It was a vicious arena, gladiator combat conducted with tongues.
To survive on a Brooklyn street corner you needed you needed to be quick on the verbal draw. It was easy, always on the defensive, one’s metaphysical position was always one of a crouch or coil.
Words were employed as shields and battle-axes, knives and grenades.
And those slow on the take, the “easy” prey, wound up verbally maimed and slaughtered, their self-esteem in tatters.
It was excellent training for a writer, for a storyteller. Not always great for one’s psyche and self-worth, but it did give your skin an opportunity to thicken. Sensitivities were flayed mercilessly, as dialogue like a whirlwind of razors flew around our heads. We talked shit, and lots of it. Silence was un-golden to us, an enemy that might expose our weaknesses.
Go fuck yer mother, was a familial epithet, a barbed strain of affection.
Being referred to as a piece of shit, a retard, a pussy, a faggot, were common phrases in our lexicon, it was the same as saying, pal, friend, chum, buddy, brother.
When I look back on that street corner now, I do so with the affection and appreciation that is born of spatial remove and time-distance. It was a breeding ground, an incubator for stories and storytelling, for performance and a feel for dialogue and timing. And my ability to handle put-downs and criticisms was also born on that street corner. There’s nothing that anyone can say to me that P.J. or Kenny or Petey-Kid didn’t already say, and with slashing vigor. These kids could wound you, pour salt in the wound, and hit you off with a Band-Aid all in one fell verbal swoop.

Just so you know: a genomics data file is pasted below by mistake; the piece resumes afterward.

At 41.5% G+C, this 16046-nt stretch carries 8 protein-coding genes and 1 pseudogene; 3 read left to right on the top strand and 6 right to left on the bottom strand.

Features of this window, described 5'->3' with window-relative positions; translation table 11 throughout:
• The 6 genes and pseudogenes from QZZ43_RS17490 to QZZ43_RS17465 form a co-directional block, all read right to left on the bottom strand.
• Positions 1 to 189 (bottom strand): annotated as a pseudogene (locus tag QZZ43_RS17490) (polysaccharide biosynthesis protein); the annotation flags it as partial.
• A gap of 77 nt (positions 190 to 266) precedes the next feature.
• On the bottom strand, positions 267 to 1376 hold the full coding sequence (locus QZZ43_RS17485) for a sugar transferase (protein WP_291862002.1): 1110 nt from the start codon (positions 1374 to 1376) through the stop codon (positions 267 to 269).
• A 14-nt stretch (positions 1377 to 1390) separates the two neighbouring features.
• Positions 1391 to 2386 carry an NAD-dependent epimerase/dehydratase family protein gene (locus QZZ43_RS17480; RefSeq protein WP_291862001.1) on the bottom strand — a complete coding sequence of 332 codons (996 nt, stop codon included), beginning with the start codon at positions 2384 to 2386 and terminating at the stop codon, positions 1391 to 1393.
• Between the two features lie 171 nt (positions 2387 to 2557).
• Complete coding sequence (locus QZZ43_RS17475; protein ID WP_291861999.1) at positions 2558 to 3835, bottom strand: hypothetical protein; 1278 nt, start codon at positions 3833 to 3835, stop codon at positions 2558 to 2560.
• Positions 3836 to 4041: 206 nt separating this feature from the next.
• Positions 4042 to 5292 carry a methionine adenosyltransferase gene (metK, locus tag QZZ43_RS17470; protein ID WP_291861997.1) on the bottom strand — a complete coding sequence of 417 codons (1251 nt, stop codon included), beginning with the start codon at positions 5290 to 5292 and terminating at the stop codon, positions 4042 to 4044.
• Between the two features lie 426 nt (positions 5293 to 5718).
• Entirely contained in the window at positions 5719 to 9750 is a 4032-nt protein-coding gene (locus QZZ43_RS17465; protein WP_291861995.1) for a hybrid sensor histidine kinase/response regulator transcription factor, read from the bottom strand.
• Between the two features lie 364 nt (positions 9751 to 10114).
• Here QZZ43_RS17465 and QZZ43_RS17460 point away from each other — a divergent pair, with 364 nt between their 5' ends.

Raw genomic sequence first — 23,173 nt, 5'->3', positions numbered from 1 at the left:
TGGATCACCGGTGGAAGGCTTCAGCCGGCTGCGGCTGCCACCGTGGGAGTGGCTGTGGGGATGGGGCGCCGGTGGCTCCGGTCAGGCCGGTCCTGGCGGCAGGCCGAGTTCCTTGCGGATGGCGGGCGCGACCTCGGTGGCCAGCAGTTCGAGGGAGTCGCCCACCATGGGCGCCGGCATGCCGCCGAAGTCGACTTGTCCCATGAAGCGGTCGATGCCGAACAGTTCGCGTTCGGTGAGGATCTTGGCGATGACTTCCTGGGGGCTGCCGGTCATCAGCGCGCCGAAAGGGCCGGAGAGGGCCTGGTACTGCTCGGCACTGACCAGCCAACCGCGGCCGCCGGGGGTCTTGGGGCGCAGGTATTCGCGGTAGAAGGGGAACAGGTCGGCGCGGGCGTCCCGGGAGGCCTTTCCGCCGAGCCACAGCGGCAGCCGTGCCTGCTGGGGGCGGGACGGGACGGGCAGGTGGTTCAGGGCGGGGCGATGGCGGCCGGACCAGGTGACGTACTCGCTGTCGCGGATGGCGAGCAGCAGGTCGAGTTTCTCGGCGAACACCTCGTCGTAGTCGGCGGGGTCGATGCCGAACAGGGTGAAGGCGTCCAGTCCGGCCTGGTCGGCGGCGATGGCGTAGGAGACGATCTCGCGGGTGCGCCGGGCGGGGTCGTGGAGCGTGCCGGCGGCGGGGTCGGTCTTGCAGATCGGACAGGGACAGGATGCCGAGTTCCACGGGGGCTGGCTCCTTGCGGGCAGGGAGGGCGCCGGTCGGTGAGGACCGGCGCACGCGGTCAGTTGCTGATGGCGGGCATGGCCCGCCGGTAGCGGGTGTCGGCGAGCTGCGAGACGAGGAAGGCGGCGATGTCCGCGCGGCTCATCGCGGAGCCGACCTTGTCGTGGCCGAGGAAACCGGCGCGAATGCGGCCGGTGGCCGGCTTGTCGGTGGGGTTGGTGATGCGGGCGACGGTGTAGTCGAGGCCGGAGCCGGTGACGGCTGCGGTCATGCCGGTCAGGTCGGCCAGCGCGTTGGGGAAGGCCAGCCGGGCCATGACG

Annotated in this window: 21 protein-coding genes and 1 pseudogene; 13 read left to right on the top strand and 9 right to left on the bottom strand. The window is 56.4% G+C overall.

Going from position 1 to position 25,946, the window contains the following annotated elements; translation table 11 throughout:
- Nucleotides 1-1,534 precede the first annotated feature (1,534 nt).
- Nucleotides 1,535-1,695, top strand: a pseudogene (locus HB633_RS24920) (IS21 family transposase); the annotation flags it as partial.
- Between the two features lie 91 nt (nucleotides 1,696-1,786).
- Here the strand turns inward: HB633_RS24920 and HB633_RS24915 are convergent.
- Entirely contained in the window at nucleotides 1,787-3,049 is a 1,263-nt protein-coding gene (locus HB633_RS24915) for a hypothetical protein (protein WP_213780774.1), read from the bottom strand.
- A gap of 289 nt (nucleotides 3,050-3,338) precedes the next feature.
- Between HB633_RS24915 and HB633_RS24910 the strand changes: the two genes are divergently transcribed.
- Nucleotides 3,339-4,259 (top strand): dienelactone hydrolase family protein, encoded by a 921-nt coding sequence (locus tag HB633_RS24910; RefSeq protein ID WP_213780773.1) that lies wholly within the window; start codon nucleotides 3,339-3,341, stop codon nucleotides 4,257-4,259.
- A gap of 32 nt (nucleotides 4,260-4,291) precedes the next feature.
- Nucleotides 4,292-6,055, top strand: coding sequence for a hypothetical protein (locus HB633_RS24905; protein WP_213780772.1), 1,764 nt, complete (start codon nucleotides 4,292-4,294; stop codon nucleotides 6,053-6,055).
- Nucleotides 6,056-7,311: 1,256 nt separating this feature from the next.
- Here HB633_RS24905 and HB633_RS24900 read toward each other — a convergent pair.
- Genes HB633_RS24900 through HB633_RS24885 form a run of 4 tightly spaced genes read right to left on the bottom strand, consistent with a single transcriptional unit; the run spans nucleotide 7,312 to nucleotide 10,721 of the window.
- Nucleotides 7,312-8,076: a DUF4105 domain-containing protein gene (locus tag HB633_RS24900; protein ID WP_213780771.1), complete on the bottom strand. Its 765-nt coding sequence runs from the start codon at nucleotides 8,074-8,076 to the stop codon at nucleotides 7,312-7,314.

Hanging out on a street corner, engaged in see-saw battles, furious back and forths, circular rants, helped me. It helped me immeasurably as a storyteller and as a writer, maybe even as a human being. And I learned so much about timing, about the lightning-pulse and beat of comedy, about when to push it and when to pull back, about exercising control over one’s material.
The street corner was the stage for some of the greatest acts and monologues I ever saw and heard, performances that went unrecorded and disappeared into thin air, except I have taken it upon myself, as someone who loves to draw from the secret history of thin air, to pay tribute to these ghosts through the written and spoken word. And so give thanks to the street corner on 64th St and 18th Avenue, and name names—P.J., Kenny, Anthony, Johnny Jaw, Joe G., Petey-Kid, Mike Cheech, and all the others—for no one who finds a piece of themselves, or their spirit, reflected in a story is ever truly forgotten.